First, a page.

Learning Outside the Classroom

The Learning Outside the Classroom Manifesto partnership was launched by the Secretary of State for Education and Skills on 28 November 2006. The Manifesto is a “movement” or joint undertaking that many different stakeholders have helped to create and to which anyone can sign up. Its aim is to ensure that all young people have a variety of high quality learning experiences outside the classroom environment.

Heritage Partnership

To ensure the interests of all parties were considered in the development and implementation of the Learning Outside the Classroom (LOtC) initiative, eight sector partnerships were set up. One of those was the Heritage Sector Partnership (HSP) by John Reeve, Chair of GEM at the time.

The HSP hoped that by successfully fulfilling its role as intermediary and advisor, more young people will have access to meaningful, good quality learning experiences in heritage and cultural settings.

The Learning Outside the Classroom (LOtC) Quality Badge

The LOtC Quality Badge was launched in January 2009, providing for the first time a national accreditation combining the essential elements of provision – learning and safety – into one easily recognisable and trusted Quality Badge for all types of LOtC provider organisations.

The Council for Learning Outside the Classroom (CLOtC)

The Council for Learning Outside the Classroom was established as the leading voice for LOtC, committed to promoting and championing LOtC, to enable all young people to benefit from increased opportunities for high-quality and varied educational experiences.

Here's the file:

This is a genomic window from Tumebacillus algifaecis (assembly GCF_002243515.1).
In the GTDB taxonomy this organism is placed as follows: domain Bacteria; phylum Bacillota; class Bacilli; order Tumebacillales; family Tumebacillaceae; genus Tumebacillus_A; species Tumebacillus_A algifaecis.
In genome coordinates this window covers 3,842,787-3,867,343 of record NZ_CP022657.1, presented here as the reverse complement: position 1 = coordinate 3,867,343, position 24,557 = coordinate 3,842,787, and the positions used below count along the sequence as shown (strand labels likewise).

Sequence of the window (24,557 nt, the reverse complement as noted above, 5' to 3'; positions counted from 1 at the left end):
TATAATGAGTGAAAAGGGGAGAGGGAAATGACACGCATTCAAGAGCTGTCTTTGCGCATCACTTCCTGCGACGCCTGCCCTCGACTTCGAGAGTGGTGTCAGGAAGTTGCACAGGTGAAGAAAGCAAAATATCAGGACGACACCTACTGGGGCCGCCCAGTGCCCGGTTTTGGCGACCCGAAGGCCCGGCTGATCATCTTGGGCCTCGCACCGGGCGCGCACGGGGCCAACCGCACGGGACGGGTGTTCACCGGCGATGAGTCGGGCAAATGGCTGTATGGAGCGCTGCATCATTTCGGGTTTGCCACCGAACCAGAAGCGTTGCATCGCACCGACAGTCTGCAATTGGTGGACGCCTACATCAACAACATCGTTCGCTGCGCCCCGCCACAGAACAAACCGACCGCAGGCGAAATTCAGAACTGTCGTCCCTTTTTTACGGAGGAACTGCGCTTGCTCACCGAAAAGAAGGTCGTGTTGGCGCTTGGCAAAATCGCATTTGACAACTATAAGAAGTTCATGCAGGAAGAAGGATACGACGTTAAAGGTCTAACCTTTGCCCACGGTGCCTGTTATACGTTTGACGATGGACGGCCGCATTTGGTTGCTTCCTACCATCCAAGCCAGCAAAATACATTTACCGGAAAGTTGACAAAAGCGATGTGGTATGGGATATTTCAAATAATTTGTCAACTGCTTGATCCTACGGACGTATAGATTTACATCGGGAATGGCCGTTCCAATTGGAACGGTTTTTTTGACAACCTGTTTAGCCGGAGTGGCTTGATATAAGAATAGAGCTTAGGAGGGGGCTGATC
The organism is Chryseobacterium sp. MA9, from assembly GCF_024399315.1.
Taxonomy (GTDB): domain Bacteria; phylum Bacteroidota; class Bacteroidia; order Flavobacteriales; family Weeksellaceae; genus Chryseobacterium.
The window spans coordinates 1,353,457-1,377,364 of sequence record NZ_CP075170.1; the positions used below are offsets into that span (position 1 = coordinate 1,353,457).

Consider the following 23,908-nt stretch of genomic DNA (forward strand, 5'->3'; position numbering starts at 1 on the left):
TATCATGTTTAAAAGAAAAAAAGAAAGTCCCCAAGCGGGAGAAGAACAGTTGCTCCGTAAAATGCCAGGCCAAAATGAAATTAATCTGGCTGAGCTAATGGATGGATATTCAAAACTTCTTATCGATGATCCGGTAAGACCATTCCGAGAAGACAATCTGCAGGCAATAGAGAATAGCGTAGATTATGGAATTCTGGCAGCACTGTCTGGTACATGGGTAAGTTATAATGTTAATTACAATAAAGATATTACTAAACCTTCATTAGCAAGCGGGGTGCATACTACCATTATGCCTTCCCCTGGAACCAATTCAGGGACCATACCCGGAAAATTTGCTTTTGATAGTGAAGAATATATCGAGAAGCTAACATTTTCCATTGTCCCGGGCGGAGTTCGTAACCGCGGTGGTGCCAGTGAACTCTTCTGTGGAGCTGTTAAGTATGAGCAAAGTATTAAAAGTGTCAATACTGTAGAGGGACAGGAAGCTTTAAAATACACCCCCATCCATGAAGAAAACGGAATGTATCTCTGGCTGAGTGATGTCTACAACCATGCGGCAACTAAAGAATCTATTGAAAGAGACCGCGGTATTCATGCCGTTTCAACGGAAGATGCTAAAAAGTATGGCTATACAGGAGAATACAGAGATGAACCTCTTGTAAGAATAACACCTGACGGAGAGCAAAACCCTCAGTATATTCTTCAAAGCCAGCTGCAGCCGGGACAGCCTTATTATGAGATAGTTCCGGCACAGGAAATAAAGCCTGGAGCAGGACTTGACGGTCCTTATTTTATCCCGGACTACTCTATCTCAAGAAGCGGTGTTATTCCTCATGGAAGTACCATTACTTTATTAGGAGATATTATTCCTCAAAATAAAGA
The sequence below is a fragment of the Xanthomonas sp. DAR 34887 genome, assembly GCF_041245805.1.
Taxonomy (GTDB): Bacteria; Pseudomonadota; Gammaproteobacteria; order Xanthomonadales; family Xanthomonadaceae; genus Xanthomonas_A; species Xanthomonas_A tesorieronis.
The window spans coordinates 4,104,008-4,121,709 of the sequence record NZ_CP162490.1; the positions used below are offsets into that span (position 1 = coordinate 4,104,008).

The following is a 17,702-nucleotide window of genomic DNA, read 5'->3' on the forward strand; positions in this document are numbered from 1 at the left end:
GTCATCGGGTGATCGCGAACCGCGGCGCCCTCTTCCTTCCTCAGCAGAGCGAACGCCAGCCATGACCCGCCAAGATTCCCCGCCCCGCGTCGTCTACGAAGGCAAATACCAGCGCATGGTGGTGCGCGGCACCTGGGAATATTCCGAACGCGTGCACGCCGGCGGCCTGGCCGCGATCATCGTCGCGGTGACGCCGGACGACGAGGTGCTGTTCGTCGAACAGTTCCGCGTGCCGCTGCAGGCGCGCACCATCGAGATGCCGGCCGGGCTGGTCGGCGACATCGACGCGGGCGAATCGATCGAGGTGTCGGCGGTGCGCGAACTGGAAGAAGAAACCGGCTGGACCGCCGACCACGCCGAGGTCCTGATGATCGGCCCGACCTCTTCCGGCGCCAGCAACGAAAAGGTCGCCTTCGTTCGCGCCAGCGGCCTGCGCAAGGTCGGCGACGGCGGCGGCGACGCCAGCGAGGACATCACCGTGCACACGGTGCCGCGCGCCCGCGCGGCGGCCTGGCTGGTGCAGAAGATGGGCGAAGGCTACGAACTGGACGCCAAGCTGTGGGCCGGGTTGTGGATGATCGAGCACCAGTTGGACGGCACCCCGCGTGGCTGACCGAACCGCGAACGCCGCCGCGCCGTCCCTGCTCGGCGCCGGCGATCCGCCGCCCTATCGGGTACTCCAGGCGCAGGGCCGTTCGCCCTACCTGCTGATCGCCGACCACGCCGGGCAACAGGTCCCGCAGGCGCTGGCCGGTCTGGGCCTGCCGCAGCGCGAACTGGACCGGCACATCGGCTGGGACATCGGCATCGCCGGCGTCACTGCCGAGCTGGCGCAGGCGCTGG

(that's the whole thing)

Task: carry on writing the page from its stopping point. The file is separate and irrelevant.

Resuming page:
You can read more about CLOtC and LOtC Quality Badge on the Learning Outside the Classroom Quality Badge website


With funding from the Council for Learning Outside the Classroom, the Heritage Sector Partnership has produced a support package to help heritage organisations make the most of Learning Outside the Classroom (LOtC).

Resources have been developed in consultation with the sector and written by experienced heritage education practitioners. They have been designed to be of particular use to those heritage organisations without education expertise or with limited resources or capacity to attend training.

Read more about applying for the LOtC Quality Badge.

Read more about developing learning services at your organisation.

Read background information on LOtC and heritage learning.

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